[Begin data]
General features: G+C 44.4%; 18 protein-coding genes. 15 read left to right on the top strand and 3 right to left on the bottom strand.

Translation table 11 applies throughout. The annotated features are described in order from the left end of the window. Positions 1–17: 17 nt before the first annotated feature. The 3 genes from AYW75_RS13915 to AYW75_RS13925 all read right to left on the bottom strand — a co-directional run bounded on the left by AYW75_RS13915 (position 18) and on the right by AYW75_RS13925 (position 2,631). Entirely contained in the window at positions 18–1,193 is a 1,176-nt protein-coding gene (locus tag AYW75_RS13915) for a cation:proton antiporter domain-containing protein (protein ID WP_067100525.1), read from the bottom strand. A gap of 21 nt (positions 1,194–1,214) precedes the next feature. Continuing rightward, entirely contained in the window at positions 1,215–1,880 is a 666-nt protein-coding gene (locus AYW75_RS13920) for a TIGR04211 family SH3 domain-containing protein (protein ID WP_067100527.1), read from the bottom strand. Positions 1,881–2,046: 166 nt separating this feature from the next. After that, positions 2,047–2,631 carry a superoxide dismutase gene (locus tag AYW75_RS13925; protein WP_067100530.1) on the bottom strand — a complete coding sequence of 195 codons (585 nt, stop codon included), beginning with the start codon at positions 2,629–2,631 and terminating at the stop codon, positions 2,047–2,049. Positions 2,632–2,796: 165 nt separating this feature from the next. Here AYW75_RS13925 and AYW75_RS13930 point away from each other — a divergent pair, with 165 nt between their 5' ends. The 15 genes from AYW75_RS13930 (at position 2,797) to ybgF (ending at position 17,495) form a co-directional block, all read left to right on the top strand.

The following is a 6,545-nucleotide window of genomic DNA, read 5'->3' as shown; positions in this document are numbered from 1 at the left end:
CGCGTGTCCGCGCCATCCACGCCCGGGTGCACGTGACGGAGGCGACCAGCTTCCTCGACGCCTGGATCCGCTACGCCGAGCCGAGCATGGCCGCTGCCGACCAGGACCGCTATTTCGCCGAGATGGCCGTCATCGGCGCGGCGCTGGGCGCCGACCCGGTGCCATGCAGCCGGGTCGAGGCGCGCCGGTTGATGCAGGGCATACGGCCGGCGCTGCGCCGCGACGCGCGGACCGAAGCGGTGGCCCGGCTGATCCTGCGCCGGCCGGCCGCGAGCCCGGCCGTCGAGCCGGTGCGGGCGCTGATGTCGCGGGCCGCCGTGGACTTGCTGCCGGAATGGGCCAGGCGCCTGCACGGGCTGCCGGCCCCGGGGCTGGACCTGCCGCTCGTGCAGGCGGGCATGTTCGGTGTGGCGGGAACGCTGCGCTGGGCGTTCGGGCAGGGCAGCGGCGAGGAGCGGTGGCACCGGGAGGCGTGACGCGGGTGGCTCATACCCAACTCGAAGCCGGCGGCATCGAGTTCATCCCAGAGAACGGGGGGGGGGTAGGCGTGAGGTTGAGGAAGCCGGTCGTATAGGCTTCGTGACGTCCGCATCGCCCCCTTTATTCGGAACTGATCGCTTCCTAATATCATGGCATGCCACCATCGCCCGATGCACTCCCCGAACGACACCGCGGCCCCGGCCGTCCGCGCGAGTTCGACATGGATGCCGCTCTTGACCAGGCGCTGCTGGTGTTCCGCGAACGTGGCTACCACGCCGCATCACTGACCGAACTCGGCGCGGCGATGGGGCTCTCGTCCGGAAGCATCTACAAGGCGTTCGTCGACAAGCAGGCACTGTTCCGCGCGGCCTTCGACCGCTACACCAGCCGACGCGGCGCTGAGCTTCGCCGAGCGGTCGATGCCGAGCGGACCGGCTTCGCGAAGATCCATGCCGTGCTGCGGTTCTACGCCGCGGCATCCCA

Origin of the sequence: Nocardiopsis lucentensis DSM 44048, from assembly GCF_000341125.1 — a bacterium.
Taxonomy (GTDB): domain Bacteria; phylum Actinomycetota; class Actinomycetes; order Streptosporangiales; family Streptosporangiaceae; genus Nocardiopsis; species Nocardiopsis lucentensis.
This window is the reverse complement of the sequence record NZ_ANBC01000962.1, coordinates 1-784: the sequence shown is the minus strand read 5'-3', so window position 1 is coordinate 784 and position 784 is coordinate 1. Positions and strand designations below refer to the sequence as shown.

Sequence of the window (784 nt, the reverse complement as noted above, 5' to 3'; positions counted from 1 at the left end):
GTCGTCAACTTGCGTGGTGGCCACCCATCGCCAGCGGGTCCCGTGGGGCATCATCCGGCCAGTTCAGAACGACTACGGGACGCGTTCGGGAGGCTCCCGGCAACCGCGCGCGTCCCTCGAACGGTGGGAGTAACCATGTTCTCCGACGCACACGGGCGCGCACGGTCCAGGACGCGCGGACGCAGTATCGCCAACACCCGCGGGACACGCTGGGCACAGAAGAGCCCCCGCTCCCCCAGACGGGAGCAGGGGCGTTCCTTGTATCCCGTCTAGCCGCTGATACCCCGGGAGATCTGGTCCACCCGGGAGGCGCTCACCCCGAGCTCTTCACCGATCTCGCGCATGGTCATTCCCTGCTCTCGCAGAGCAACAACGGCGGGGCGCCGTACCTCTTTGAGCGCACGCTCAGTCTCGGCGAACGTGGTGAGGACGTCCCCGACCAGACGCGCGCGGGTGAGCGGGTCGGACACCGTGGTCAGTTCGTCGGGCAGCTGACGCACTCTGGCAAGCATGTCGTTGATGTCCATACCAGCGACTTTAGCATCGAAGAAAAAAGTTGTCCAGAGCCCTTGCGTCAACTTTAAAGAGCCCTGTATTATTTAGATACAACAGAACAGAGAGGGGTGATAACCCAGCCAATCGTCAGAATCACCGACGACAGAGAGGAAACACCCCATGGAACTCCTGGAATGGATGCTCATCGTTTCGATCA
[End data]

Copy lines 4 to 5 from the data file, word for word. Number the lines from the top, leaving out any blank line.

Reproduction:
CGCGTGTCCGCGCCATCCACGCCCGGGTGCACGTGACGGAGGCGACCAGCTTCCTCGACGCCTGGATCCGCTACGCCGAGCCGAGCATGGCCGCTGCCGACCAGGACCGCTATTTCGCCGAGATGGCCGTCATCGGCGCGGCGCTGGGCGCCGACCCGGTGCCATGCAGCCGGGTCGAGGCGCGCCGGTTGATGCAGGGCATACGGCCGGCGCTGCGCCGCGACGCGCGGACCGAAGCGGTGGCCCGGCTGATCCTGCGCCGGCCGGCCGCGAGCCCGGCCGTCGAGCCGGTGCGGGCGCTGATGTCGCGGGCCGCCGTGGACTTGCTGCCGGAATGGGCCAGGCGCCTGCACGGGCTGCCGGCCCCGGGGCTGGACCTGCCGCTCGTGCAGGCGGGCATGTTCGGTGTGGCGGGAACGCTGCGCTGGGCGTTCGGGCAGGGCAGCGGCGAGGAGCGGTGGCACCGGGAGGCGTGACGCGGGTGGCTCATACCCAACTCGAAGCCGGCGGCATCGAGTTCATCCCAGAGAACGGGGGGGGGGTAGGCGTGAGGTTGAGGAAGCCGGTCGTATAGGCTTCGTGACGTCCGCATCGCCCCCTTTATTCGGAACTGATCGCTTCCTAATATCATGGCATGCCACCATCGCCCGATGCACTCCCCGAACGACACCGCGGCCCCGGCCGTCCGCGCGAGTTCGACATGGATGCCGCTCTTGACCAGGCGCTGCTGGTGTTCCGCGAACGTGGCTACCACGCCGCATCACTGACCGAACTCGGCGCGGCGATGGGGCTCTCGTCCGGAAGCATCTACAAGGCGTTCGTCGACAAGCAGGCACTGTTCCGCGCGGCCTTCGACCGCTACACCAGCCGACGCGGCGCTGAGCTTCGCCGAGCGGTCGATGCCGAGCGGACCGGCTTCGCGAAGATCCATGCCGTGCTGCGGTTCTACGCCGCGGCATCCCA

Origin of the sequence: Nocardiopsis lucentensis DSM 44048, from assembly GCF_000341125.1 — a bacterium.